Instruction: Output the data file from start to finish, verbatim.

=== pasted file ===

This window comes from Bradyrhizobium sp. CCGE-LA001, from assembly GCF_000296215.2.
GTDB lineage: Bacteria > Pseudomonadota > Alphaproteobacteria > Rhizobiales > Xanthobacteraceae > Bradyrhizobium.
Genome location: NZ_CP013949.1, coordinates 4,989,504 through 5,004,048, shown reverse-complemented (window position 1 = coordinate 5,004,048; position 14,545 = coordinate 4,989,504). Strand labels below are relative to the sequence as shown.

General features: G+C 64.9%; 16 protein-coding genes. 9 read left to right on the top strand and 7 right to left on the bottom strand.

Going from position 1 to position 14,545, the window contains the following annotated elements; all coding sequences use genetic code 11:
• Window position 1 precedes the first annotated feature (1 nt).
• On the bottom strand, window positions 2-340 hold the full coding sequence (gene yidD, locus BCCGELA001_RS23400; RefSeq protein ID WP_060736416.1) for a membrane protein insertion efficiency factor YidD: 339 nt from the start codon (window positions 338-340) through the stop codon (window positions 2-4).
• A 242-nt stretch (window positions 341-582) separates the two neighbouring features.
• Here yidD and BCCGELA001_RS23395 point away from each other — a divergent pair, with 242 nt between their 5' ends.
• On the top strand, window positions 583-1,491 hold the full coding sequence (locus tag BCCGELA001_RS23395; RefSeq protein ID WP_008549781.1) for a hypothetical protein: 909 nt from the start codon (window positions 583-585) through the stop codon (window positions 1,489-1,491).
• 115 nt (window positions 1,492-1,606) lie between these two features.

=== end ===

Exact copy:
This window comes from Bradyrhizobium sp. CCGE-LA001, from assembly GCF_000296215.2.
GTDB lineage: Bacteria > Pseudomonadota > Alphaproteobacteria > Rhizobiales > Xanthobacteraceae > Bradyrhizobium.
Genome location: NZ_CP013949.1, coordinates 4,989,504 through 5,004,048, shown reverse-complemented (window position 1 = coordinate 5,004,048; position 14,545 = coordinate 4,989,504). Strand labels below are relative to the sequence as shown.

General features: G+C 64.9%; 16 protein-coding genes. 9 read left to right on the top strand and 7 right to left on the bottom strand.

Going from position 1 to position 14,545, the window contains the following annotated elements; all coding sequences use genetic code 11:
• Window position 1 precedes the first annotated feature (1 nt).
• On the bottom strand, window positions 2-340 hold the full coding sequence (gene yidD, locus BCCGELA001_RS23400; RefSeq protein ID WP_060736416.1) for a membrane protein insertion efficiency factor YidD: 339 nt from the start codon (window positions 338-340) through the stop codon (window positions 2-4).
• A 242-nt stretch (window positions 341-582) separates the two neighbouring features.
• Here yidD and BCCGELA001_RS23395 point away from each other — a divergent pair, with 242 nt between their 5' ends.
• On the top strand, window positions 583-1,491 hold the full coding sequence (locus tag BCCGELA001_RS23395; RefSeq protein ID WP_008549781.1) for a hypothetical protein: 909 nt from the start codon (window positions 583-585) through the stop codon (window positions 1,489-1,491).
• 115 nt (window positions 1,492-1,606) lie between these two features.